Get your cleats ready; this is going to be an epic game! Soccer is full of stories about the great players and the amazing GOOOOOOOOOOALS. But soccer also has a wild side, and tons of wacky stuff happens week after week. Some of the stories in this book are weird, a bit odd, and definitely on the crazy side. Others are about amazing (and not so amazing) records and those passionate fans in the stadiums. In all, these are the totally epic, true, and wacky soccer facts and stories that every fan should know. So, start dribbling and be ready for an epic run to the goal!
|Product dimensions:||6.20(w) x 7.00(h) x 0.60(d)|
|Age Range:||9 - 12 Years|
About the Author
Puck is the author of dozens of children’s books, including New York Baby and My Foodie ABC. He is also the creative chief behind duopress labs, the company responsible for books such as My Fridge, The Belly Sticker Book, 100 Pablo Picassos, and many more. Jon Stollberg is an illustrator from Alabama who grew up in the Washington, DC, area. In Alabama, he discovered ice hockey, his first major sports love, and has had a wide appreciation of various sports since. He studied illustration and graphic design at the Maryland Institute College of Art in Baltimore, graduating in 2014 with a bachelor's degree. His work is a dynamic blend of vibrant color and simplified form, with an informed sense of composition and character acting. He loves to interpret famous people in his style, with likenesses ranging from Bryan Cranston and Luke Skywalker to his adorable parents. In his free time he enjoys coffee and dumb jokes.
Read an Excerpt
Chapter 1: You’ve Got to Be Kidding Me! On and off the field, anything can happen. On the pitch (that’s British for “field”) things can get odd, gross, and sometimes ridiculous. From floating soccer fields to megastars injuring themselves playing video games, these pages are your ticket to some of the wackiest moments of world soccer. You can buy a true-to-life sculpture of Lionel Messi for only $5 million. It is made of gold and was designed by a Japanese jeweler. The shirt that Pelé wore during the final match of the 1970 World Cup, in which Brazil won its third World Cup trophy, was sold in 2002 for US $137,100. Alfredo Di Stéfano, one of the best players in soccer history, built a monument for a soccer ball in his house. It’s a ball made of bronze with a plaque that reads “Gracias, vieja.” (“Thanks, old woman.”) What do Cristiano Ronaldo, Neymar, and Carlos Tévez have in common (beyond the fact that they are all great players)? They also share a birthday: February 5. Old soccer stadiums didn’t have many seats. Most fans watched the games standing on bleachers made of concrete. The record for the highest-altitude stadium belongs to the Hernando Siles Stadium in Bolivia. With an altitude of 2.23 miles (3.6 kilometers) above sea level, playing here leaves players gasping for breath. The Float at Marina Bay is the biggest floating soccer stadium in the world. The pitch of the stadium floats on the waters of the Marina Reservoir in Singapore. The Panyee Football Club on the island of Koh Panyee in Thailand needed a place to play their games. But finding a patch of grass on this tiny fishing island was impossible. Even the schools sit atop stilts here. So the kids decided to build a floating football field. Today, the Panyee Football Club is one of the best youth teams in Thailand! Thousand of soccer fans gather every year to watch games played by elephants in the Chitwan National Park in Nepal! Perhaps the messiest form of soccer is swamp football. Six players per team play in a swamp and do their best to play the beautiful game. The Swamp Soccer World Cup is played in Scotland every year. If you like both soccer and bike riding, then cycle-ball is the sport for you. Also known as radball, this is a form of soccer where teams of two players ride bikes while controlling a ball with the wheels. Golfoot is a mix between golf and soccer. The idea is to kick a ball into a hole, as in golf. Of course the holes are much bigger here. Norway and Brazil played a decisive game during the 1998 World Cup in France. Before the game, Norwegian player Øivind Ekeland and his Brazilian fiancée, Rosangela de Souza, got married on the pitch. Norway beat Brazil 2–1 so it could be said that Øivind won twice that day. Things seemed normal on the field when France was playing Kuwait during the 1982 World Cup in Spain—that is until a man wearing a robe, sandals, and a kaffiyeh (an Arab headdress) stormed onto the field to protest a goal. The man, a sheik and also president of the Kuwait Football Federation, was upset about what he thought was an illegal goal against his team. The referees were so confused that they agreed with him and changed their decision. France won the game 4 to 1, something no leader could have stopped. A Japanese kid lost his soccer ball during the tsunami that hit Japan in 2011. The ball was found in Alaska two years later after traveling more than 3,000 miles (4,828 km) across the Pacific Ocean. The kid got his ball back. A 2011 study found that the jersey of a soccer player almost doubles its weight from the beginning of a game to the end. That’s a lot of sweat!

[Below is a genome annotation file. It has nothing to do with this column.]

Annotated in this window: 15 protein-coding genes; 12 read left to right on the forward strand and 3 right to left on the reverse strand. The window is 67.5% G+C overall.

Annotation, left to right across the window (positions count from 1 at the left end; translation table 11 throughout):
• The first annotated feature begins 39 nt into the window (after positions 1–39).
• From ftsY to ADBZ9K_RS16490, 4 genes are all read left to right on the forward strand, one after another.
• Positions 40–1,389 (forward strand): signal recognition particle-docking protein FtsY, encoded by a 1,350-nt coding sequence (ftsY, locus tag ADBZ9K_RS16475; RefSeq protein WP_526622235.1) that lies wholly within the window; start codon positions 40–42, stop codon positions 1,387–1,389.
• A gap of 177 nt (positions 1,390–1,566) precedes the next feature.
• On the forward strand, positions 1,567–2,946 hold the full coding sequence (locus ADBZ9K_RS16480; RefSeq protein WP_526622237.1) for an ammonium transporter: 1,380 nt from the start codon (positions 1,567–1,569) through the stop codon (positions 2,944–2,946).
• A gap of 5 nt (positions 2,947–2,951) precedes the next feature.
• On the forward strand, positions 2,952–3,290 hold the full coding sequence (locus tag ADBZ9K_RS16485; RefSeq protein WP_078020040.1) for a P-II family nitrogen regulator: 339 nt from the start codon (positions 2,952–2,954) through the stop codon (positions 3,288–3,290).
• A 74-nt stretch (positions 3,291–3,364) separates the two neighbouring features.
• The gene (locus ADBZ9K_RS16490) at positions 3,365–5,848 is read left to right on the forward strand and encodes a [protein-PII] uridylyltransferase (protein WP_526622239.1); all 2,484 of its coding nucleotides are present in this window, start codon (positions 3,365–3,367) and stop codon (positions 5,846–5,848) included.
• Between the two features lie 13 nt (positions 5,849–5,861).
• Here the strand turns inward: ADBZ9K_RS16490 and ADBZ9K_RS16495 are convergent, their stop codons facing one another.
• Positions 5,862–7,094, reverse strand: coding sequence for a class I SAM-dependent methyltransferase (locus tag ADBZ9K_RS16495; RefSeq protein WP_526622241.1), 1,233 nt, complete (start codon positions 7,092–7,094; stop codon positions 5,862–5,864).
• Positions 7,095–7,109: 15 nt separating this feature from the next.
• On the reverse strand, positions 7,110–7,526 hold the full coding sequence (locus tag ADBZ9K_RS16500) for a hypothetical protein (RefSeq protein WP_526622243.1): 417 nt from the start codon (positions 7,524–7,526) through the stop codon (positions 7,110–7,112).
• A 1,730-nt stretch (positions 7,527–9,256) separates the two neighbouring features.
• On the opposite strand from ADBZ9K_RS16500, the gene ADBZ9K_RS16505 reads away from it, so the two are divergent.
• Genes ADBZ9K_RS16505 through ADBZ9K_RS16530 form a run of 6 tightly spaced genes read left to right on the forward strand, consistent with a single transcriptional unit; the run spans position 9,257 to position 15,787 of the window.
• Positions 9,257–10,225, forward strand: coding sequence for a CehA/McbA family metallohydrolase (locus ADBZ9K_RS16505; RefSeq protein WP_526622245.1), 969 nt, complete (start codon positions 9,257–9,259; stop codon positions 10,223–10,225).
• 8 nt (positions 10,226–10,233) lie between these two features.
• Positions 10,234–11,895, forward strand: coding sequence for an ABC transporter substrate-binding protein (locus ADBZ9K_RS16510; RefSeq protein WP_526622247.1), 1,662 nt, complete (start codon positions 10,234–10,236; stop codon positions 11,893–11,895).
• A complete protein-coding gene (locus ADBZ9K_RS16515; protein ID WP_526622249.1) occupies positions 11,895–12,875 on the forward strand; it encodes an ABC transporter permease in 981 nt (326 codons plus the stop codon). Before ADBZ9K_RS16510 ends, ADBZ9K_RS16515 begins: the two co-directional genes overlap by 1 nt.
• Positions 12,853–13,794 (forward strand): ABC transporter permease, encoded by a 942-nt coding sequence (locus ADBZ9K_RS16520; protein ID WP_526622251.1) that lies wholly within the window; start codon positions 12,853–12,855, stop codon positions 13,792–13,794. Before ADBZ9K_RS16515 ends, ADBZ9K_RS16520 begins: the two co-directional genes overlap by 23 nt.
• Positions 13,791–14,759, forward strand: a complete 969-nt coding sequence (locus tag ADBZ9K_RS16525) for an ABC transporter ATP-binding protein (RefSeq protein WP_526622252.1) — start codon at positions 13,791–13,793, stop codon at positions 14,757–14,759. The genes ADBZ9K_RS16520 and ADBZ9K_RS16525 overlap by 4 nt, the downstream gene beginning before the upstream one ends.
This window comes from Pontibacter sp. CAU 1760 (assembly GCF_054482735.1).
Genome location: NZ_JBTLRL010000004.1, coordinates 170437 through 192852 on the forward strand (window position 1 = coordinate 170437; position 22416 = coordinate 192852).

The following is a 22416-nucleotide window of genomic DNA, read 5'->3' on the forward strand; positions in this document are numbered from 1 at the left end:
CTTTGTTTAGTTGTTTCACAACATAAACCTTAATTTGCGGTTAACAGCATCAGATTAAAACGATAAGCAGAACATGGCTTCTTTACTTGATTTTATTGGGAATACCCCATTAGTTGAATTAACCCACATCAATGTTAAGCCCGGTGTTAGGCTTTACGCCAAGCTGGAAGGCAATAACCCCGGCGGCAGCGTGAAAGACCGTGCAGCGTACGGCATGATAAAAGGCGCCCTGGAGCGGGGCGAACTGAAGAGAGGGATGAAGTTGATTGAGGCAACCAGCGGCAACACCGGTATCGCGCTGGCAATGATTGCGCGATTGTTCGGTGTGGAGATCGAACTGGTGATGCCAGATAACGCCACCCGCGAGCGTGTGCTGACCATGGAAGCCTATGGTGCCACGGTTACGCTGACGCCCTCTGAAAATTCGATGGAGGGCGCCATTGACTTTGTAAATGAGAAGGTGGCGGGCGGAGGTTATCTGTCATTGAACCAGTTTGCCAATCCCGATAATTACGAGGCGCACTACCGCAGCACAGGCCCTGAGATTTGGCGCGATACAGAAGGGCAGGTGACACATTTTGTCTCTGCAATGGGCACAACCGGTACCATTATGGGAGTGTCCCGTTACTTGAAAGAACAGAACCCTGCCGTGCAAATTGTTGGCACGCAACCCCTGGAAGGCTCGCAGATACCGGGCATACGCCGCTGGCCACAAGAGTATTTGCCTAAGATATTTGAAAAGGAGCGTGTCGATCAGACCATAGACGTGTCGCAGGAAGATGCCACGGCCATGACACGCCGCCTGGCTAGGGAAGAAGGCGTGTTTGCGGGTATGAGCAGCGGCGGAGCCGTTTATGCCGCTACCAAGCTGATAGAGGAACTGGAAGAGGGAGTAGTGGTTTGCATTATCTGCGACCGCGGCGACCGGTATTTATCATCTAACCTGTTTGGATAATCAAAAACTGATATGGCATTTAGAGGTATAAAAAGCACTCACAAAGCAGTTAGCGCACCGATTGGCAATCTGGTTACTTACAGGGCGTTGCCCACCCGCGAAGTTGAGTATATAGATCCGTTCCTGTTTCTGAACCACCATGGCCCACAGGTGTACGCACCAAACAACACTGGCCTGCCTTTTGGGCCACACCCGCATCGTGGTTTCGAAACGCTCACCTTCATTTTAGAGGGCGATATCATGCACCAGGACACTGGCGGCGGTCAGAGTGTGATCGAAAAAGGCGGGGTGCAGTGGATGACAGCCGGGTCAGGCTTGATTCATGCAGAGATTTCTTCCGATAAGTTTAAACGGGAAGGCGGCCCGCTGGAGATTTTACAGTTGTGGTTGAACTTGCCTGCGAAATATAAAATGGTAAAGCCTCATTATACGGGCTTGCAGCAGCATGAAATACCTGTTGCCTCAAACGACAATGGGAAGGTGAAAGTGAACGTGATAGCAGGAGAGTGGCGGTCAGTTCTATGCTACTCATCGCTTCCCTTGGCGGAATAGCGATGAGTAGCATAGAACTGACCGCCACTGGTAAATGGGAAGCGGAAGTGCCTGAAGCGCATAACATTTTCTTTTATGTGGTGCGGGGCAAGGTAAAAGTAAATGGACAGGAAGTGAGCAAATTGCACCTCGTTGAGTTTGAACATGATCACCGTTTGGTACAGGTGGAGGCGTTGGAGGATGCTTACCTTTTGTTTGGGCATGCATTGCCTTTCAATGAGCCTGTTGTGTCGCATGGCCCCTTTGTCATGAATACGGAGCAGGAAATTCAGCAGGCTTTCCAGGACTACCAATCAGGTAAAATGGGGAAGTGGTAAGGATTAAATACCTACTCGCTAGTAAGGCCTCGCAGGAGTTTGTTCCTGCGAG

Table of Contents
Chapter 1: You’ve Got to Be Kidding Me! Chapter 2: There’s a First Time for Everything Chapter 3: Records Chapter 4: What’s in a Name? Chapter 5: Luck and Crazy Superstitions Chapter 6: What in the World Is…? Chapter 7: Soccer 101 Post-game show: Glossary and other interesting stuff
Puck lives in Baltimore, MD. Jon Stollberg lives in Gaithersburg, MD.